Boom in utility energy storage demand drives advanced battery research

Source: press release, 15 March 2021

Enqin Gao, Chief Engineer of R&D, observes the voltages of battery cells during the PSoC Cycling test in Hammond Group’s state-of-the-art lead battery lab
Enqin Gao, Chief Engineer of R&D, observes the voltages of battery cells during the PSoC Cycling test in Hammond Group’s state-of-the-art lead battery lab (photo: Hammond Group)

As part of the new suite of energy storage research projects launched by the Consortium for Battery Innovation (CBI), Hammond Group Inc. and East Penn Manufacturing have teamed up to meet the needs of the utility storage market.

Increased demand for energy storage in the utility sector has resulted in a broad spectrum of application developments for advanced batteries, with the global grid-scale stationary battery market predicted to exceed USD 40 billion by 2030.

We are in the age of the battery. From frequency regulation where electricity grids are provided with higher levels of stability, to residential demand reduction to manage the cost of energy use, there is an extraordinary demand for batteries. By increasing flexibility in power systems, energy storage batteries are fundamental for the integration of renewable energy into the grid.

From North America and Europe to Asia, advanced lead batteries are being used by utilities to provide critical energy storage needs. And as a technology always innovating, the ground-breaking research collaboration with Hammond and East Penn will directly feed into market demand by studying vital electrode components in lead batteries to explore how they impact new performance needs.

For utility companies switching to batteries for storage, the key technical parameters required are enhanced cycle life and high performance at energy storage system duty cycles. For energy storage system applications, lead batteries are utilised at both partial-state-of-charge (PSoC) and in high depth-of-discharge (DOD), a demanding profile for any battery technology.

One of the key ways lead battery performance has been enhanced over its 150-year history to meet enhanced technical demand is through the use of expander additives in the electrode, such as barium sulphate. Hammond and East Penn’s research will explore how the additive size, treatment and morphology can be adapted to benefit duty cycles in a typical energy storage system.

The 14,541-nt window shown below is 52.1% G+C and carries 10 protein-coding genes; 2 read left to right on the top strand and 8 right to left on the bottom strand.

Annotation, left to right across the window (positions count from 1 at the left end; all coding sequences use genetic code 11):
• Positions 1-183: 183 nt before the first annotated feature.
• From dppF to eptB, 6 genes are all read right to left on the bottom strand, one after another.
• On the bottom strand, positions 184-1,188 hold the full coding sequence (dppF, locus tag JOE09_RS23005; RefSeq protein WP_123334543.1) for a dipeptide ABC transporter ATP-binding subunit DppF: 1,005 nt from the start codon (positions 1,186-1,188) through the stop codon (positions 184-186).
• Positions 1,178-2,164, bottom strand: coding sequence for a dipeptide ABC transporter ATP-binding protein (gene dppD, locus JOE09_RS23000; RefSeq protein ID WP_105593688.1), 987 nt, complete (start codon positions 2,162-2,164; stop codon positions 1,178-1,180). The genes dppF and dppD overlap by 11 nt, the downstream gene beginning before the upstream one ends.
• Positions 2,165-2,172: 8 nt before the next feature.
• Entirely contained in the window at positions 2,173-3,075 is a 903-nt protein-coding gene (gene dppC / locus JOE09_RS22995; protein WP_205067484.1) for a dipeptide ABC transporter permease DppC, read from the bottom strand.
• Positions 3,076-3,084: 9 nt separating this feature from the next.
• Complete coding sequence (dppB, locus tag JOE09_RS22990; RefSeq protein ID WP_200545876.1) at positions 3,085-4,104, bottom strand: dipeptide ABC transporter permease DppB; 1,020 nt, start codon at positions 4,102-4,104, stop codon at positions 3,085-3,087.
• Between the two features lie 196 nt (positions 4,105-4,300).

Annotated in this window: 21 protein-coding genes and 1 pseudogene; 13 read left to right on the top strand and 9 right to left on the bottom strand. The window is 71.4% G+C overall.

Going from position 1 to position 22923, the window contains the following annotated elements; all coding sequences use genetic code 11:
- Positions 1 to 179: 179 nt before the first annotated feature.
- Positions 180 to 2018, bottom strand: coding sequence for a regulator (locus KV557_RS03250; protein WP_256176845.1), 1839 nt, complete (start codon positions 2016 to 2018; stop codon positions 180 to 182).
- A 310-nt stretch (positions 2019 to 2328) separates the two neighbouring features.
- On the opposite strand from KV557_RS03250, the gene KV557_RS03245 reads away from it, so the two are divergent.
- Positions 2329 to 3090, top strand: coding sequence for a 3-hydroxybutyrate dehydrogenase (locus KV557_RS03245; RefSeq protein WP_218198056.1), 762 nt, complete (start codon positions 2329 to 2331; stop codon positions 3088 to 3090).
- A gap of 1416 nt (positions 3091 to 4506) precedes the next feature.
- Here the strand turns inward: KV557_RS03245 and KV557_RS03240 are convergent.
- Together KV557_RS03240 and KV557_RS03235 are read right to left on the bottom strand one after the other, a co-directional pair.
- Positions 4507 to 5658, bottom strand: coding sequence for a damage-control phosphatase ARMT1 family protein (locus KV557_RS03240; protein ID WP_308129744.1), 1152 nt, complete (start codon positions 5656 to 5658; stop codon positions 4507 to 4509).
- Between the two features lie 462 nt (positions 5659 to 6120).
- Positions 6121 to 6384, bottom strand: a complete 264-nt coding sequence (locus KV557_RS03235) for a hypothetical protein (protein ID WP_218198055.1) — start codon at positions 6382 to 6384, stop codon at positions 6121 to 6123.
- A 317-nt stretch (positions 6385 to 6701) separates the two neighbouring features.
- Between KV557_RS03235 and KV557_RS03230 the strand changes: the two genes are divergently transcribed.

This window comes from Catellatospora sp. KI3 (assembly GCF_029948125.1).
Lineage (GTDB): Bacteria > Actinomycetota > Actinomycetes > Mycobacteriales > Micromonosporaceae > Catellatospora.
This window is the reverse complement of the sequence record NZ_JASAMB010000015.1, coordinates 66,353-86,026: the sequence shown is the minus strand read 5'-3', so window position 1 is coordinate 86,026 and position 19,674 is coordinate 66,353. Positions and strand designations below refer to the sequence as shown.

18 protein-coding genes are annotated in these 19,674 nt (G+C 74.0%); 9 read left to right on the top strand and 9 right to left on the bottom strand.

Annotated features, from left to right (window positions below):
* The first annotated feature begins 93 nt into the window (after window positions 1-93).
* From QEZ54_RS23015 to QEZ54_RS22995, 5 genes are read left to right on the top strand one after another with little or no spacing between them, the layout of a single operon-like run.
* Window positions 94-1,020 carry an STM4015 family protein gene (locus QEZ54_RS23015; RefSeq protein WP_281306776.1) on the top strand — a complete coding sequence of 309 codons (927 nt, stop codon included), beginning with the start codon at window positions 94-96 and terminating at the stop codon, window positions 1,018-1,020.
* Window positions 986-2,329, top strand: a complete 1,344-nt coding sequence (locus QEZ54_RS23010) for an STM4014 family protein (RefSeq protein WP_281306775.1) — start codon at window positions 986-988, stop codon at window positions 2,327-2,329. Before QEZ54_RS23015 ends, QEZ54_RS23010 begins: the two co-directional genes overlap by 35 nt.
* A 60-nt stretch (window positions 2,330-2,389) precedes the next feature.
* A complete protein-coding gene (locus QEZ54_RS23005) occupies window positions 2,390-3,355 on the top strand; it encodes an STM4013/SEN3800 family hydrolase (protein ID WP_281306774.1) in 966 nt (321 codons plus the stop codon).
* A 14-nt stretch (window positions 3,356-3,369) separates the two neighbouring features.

Dr Matt Raiford, Technical Manager at CBI, says, “This exciting research will be critical to increasing the cycle life of batteries developed to match those commonly used in energy storage systems. By studying the impact of different barium sulphate expander additives on electrode behaviour, new insights will be delivered into maximising the performance of energy storage lead batteries.”

“This will be critical for the expansion of lead battery uptake by utilities and renewable energy companies across the globe looking to add battery storage to their systems,” adds Dr Raiford.

As a global Consortium, the work of CBI is dedicated to fostering innovation in advanced lead batteries for the benefit of its membership and for wider market needs as identified in our technical roadmap. This novel research will deliver the best expander for energy storage applications, with a direct ripple-effect in contributing to the enhanced product performance for CBI’s membership.

Through synergy between research and manufacturing, the lead battery industry is innovating to adapt to evolving market demand and technical needs of societies across the globe. With rising demand for utility energy storage, the role of advanced lead batteries continues to be central for the global shift to a low carbon future by supporting the decarbonisation of the energy sector.